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The Power of a Case

By Nell Edgington

Most businesses that are looking for funding know the power of a case for support, although they probably call it their “pitch” or “deck.”  But most nonprofit organizations don’t have an articulated case for support, and this is a real missed opportunity. A case for support is absolutely critical to any kind of fundraising campaign, in the nonprofit or for-profit world, and whether the money sought is investment capital or operating revenue.

A case for support lays out a clear, articulate, compelling argument for why someone should invest in the solution you are providing the marketplace.  Nonprofit organizations do tend to put together a case for support when they embark on a capital campaign to raise significant money for a new building.  But a case for support should be the fundamental building block to ANY fundraising campaign.  Without a case for support, nonprofits are just holding out a tin cup.

I’m not suggesting that a nonprofit create a case for support and then trot it out whenever they meet with, mail or talk to a potential donor.  Rather a solid case for support is a starting point from which the nonprofit can pull arguments and language for use in every aspect of their fundraising operations:  website, appeals, thank you notes, presentations, major donor calls, foundation proposals, etc.

The very exercise of a nonprofit board and staff creating a case statement can be, in itself, transformative.  It makes the organization as a whole articulate why someone should invest in them and what the payoff is.  This articulation can energize and focus the organization and make their fundraising efforts that much  more effective.

A case for support has some key elements:

  1. The Need (Market Opportunity)
    What social problem exists in your community, region, state, country, world that needs to be addressed?  Why is this problem significant, why should people care?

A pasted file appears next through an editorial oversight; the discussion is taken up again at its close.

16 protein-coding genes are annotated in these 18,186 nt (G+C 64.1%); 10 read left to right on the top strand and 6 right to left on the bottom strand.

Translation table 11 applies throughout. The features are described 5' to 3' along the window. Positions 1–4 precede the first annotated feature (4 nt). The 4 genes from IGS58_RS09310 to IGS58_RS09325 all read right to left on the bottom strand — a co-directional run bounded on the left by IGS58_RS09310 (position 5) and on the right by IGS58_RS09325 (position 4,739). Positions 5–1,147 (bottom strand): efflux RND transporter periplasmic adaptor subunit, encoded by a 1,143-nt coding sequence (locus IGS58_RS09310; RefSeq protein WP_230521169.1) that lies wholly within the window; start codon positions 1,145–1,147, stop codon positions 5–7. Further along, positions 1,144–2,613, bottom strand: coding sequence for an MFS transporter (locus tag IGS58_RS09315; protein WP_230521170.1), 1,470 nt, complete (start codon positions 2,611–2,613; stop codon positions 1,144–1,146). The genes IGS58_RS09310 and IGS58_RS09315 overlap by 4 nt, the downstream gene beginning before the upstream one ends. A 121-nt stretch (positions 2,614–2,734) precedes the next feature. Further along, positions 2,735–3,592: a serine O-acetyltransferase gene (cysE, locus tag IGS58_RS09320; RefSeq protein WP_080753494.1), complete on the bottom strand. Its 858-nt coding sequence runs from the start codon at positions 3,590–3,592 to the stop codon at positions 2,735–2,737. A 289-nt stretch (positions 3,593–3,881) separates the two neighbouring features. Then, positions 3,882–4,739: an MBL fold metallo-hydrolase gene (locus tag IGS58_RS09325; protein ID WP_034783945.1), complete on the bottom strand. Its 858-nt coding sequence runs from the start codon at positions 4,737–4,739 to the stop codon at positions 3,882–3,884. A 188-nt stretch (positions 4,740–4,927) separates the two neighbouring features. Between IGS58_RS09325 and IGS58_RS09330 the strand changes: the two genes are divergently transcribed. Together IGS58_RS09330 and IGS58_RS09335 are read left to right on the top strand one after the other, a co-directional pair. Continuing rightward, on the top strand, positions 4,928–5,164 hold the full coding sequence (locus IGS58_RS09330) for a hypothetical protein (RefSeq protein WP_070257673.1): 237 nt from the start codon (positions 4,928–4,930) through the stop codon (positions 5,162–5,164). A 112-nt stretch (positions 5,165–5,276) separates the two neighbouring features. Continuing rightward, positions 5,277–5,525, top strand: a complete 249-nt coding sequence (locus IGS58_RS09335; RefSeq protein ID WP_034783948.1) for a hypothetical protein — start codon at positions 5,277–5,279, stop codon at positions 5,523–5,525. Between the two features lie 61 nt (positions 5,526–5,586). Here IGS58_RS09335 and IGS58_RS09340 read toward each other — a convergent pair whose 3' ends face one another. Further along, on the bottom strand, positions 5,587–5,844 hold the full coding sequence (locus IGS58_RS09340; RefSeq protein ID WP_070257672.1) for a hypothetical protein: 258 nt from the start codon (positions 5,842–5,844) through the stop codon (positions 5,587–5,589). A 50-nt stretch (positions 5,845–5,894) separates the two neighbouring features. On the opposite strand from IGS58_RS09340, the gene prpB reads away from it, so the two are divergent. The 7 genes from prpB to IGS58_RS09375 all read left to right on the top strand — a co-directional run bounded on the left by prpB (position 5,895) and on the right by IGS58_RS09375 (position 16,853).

2. The Solution
    What is your solution to the social problem? Why is this the right solution?
  3. Competitors and Competitive Advantage
    Why is yours a superior solution to other alternatives out there? Something that is often missing in nonprofit articulations of their case is how their solution fits into the competitive landscape.
  4. Value Proposition
    Why is your organization uniquely positioned to deliver on this solution?  What is the value proposition you offer and how do your core competencies feed this solution?
  5. Resources Required
    How much money, what type, and over what timeline do you require for this particular project (start-up, growth, increased capacity, general operating, etc.)? This section will vary based on the fundraising campaign.
  6. Projected Social Return on Investment
    What does the potential investor get by investing in your organization (change to a social problem, increased breadth or depth of service delivery, etc.)?  If you can demonstrate a social return on investment, that’s great.  If you can demonstrate an increase in program and operational efficiency (in the case of a capacity building fundraising campaign) then do.

A full case for support is not something you would normally share with potential donors.  However, the process of articulating your case for support and then using elements of it in all of your fundraising work can dramatically increase your ability to effectively communicate with and secure investments from donors.

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About the Author: Nell Edgington is President of Social Velocity (, a management consulting firm leading nonprofits to greater social impact and financial sustainability. Social Velocity helps nonprofits grow their programs, bring more money in the door, and use resources more effectively. For more information, check out Social Velocity consulting services and clients.

Tuesday, February 16th, 2010 Capacity Building, Fundraising, Nonprofits

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4 Comments to The Power of a Case

February 16, 2010

What a clear description of a case for support! I find that many nonprofit leaders think that their case for support is obvious and, like you said, don’t take the time to think hard and critically about it. Thanks for this post!

Nell Edgington
February 16, 2010

Thanks Annie. Yes, I agree, many nonprofit leaders and staffs spend so much time in the day-to-day work of the organization that they forget to take a more removed, big picture view of the organization, the problem it is addressing and where it fits in the marketplace.

Jara Dean-Coffey
February 18, 2010

Helpful framing of a how to make a case statement. It would be interesting to overlap with the traditional processes in which nonprofits tend to engage to illustrate how one can answer the critical questions posed.

Nell Edgington
February 18, 2010


That’s an interesting idea. Can you explain more about what you have in mind?

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